View Full Version : Infant Dies After Doctors Remove Her Second Head

Saturday, February 7th, 2004, 08:32 PM
Infant Dies After Doctors Remove Her Second Head

A graphic image of the head
of Rebeca Martinez, a
Dominican infant

A Dominican baby with one of the world's rarest birth defects has died, hours after doctors removed the infant's second head.
Hospital officials in Santo Domingo say seven-week-old Rebeca Martinez died Saturday after her blood refused to clot.

The baby girl had stable vital signs after surgery late Friday, but doctors had warned there was still the risk of infection or hemorrhaging.

Rebeca was only the eighth documented case in the world of a baby having the head of an undeveloped twin attached to the top of its skull, and the first to have surgery to remove the growth.

A team of 18 doctors spent 11 hours operating on Rebeca to separate her from the second head, which threatened the girl's development. A U.S. - based charity that provides medical aid to children in developing countries paid $100,000 to finance the surgery.

The operation was prolonged because the extra tissue attached to Rebeca's head included arteries, which had to be cut extremely carefully, to avoid hemorrhage. Bone and skin from the undeveloped head were used to close the hole in the infant's skull left by the first phase of the operation.

[Source (http://www.voanews.com/article.cfm?objectID=36F89AEA-CB84-4A2C-83DE1ADDD70C5B6B)]

Baby Rebeca Martinez
sleeps at the CARE clinic in
Santo Domingo, Dominican
Republic on Tuesday.

Maria Gisela Hiciano, feeds her
daughter Rebeca at the CARE
clinic in Santo Domingo, Dominican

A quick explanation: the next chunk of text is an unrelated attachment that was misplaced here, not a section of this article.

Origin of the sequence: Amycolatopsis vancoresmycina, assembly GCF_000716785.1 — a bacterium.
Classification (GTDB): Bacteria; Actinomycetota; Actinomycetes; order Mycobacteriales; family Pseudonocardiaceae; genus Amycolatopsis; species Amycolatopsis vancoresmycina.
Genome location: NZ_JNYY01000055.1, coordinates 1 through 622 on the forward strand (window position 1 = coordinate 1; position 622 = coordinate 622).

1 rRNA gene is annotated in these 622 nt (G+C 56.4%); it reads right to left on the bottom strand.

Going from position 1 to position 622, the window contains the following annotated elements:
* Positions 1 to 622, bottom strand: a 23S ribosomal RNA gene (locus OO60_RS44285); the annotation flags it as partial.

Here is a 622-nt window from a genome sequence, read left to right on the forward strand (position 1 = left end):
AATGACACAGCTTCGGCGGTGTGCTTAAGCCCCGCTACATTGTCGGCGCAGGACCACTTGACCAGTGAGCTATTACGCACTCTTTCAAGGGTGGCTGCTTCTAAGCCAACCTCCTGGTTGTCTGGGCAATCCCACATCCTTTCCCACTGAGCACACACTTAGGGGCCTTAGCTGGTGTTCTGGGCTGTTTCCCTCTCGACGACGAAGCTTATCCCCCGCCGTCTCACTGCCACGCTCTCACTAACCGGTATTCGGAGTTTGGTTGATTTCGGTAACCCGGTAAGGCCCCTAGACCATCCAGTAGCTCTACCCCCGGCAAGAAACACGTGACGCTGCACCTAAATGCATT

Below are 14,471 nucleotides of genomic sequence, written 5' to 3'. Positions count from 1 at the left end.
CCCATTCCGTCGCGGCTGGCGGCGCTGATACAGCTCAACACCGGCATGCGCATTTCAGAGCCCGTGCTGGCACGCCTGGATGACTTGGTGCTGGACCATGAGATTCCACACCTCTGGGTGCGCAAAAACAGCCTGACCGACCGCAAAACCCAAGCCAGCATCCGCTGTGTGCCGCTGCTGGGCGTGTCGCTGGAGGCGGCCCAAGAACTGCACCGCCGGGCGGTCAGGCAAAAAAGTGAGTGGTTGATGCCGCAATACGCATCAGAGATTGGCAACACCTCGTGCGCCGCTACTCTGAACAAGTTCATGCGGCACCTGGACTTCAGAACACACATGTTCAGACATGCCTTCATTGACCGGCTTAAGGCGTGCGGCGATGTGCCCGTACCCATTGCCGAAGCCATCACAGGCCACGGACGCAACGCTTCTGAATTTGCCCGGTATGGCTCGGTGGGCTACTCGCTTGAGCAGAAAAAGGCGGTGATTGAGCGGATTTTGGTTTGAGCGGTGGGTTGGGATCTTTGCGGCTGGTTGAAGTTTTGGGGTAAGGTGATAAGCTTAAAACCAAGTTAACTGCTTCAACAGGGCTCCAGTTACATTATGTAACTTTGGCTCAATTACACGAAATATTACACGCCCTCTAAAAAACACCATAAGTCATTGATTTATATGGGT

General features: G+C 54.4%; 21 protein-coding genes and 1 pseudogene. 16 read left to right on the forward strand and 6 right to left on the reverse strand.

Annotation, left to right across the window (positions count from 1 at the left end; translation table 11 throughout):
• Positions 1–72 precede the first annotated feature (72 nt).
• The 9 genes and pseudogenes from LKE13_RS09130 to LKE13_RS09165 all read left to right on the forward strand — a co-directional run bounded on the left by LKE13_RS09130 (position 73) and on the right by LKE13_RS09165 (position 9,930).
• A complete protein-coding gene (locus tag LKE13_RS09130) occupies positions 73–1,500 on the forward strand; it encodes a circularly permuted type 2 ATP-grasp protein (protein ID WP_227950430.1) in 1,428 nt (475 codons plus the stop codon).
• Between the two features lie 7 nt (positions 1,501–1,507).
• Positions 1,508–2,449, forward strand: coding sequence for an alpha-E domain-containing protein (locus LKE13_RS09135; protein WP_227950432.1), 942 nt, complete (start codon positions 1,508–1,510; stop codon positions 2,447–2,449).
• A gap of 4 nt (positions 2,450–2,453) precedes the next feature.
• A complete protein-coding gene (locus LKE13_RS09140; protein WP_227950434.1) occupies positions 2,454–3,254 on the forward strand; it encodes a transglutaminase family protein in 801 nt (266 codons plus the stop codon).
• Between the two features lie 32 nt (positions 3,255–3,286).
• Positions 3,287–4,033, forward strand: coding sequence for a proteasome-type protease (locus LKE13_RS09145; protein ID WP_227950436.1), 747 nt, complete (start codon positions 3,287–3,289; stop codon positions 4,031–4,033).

Sunday, February 8th, 2004, 06:43 AM
Its a cold decision to make, but deformed babies should be handled the same way as the ancient Greeks would have.

When physically or mentally impaired children were born, the parents were faced with a difficult decision. They could raise their handicapped child to try and reach adulthood, or they could dispose of the infant by either killing it or leaving it exposed to the elements to die. This act of killing newborn children is known as infanticide and was a common practice in the ancient world, especially in Athens and Sparta (Edwards, 1). There are only a few ancient sources that discuss the topic of infanticide; these coming from Plato, Aristotle, Plutarch, and Soranus. Plato describes a utopia of sorts in his Republic and states that the offspring of healthy parents were raised, while the progeny from inferior parents were secreted away (460C). Aristotle takes a more drastic and harsh view stating, "As to exposing or rearing the children born, let there be a law that no deformed child shall be reared " (Politics, 1335B). In his account of Lycurgus, Plutarch makes reference to the Spartan system of examining and rearing newborn children. The newborns were examined by the elders of society and if the babies were deemed to be healthy and strong, they were ordered to be reared. If the child was deformed or weak, they were sent to a ravine at the foot of a mountain to die. Spartans believed that one with a disability from birth would be disadvantageous to the state. The final example from ancient sources comes from Soranus' Gynecology. A set of criteria was listed to decide whether a child was worth rearing (2.6). Some of these requirements were the mother's health during the pregnancy, length of pregnancy, the strength of the child's cry, and having complete body parts.